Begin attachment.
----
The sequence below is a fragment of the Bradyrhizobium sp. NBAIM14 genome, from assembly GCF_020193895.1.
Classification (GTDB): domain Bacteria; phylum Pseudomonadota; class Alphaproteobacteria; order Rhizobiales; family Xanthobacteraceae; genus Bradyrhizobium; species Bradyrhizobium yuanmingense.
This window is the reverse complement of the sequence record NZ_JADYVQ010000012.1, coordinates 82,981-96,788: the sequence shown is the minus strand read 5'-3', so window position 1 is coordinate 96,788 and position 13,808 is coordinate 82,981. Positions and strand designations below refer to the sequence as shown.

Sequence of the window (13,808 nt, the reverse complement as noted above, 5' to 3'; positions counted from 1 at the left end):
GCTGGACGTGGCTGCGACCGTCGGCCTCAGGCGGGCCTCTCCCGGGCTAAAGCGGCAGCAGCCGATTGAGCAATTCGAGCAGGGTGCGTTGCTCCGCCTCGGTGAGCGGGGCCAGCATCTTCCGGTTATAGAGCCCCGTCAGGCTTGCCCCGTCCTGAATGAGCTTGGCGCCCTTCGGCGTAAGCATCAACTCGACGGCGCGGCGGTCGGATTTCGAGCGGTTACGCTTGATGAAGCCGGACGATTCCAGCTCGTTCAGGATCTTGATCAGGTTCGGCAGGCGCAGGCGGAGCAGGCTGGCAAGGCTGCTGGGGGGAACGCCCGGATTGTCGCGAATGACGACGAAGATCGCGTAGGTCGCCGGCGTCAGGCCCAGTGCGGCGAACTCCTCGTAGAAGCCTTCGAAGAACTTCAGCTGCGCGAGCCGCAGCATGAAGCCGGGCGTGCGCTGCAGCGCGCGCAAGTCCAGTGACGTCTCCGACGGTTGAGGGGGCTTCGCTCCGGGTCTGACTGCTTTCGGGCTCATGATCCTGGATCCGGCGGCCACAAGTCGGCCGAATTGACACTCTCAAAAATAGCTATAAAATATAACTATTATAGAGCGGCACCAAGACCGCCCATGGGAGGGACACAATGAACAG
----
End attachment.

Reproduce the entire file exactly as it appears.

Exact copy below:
The sequence below is a fragment of the Bradyrhizobium sp. NBAIM14 genome, from assembly GCF_020193895.1.
Classification (GTDB): domain Bacteria; phylum Pseudomonadota; class Alphaproteobacteria; order Rhizobiales; family Xanthobacteraceae; genus Bradyrhizobium; species Bradyrhizobium yuanmingense.
This window is the reverse complement of the sequence record NZ_JADYVQ010000012.1, coordinates 82,981-96,788: the sequence shown is the minus strand read 5'-3', so window position 1 is coordinate 96,788 and position 13,808 is coordinate 82,981. Positions and strand designations below refer to the sequence as shown.

Sequence of the window (13,808 nt, the reverse complement as noted above, 5' to 3'; positions counted from 1 at the left end):
GCTGGACGTGGCTGCGACCGTCGGCCTCAGGCGGGCCTCTCCCGGGCTAAAGCGGCAGCAGCCGATTGAGCAATTCGAGCAGGGTGCGTTGCTCCGCCTCGGTGAGCGGGGCCAGCATCTTCCGGTTATAGAGCCCCGTCAGGCTTGCCCCGTCCTGAATGAGCTTGGCGCCCTTCGGCGTAAGCATCAACTCGACGGCGCGGCGGTCGGATTTCGAGCGGTTACGCTTGATGAAGCCGGACGATTCCAGCTCGTTCAGGATCTTGATCAGGTTCGGCAGGCGCAGGCGGAGCAGGCTGGCAAGGCTGCTGGGGGGAACGCCCGGATTGTCGCGAATGACGACGAAGATCGCGTAGGTCGCCGGCGTCAGGCCCAGTGCGGCGAACTCCTCGTAGAAGCCTTCGAAGAACTTCAGCTGCGCGAGCCGCAGCATGAAGCCGGGCGTGCGCTGCAGCGCGCGCAAGTCCAGTGACGTCTCCGACGGTTGAGGGGGCTTCGCTCCGGGTCTGACTGCTTTCGGGCTCATGATCCTGGATCCGGCGGCCACAAGTCGGCCGAATTGACACTCTCAAAAATAGCTATAAAATATAACTATTATAGAGCGGCACCAAGACCGCCCATGGGAGGGACACAATGAACAG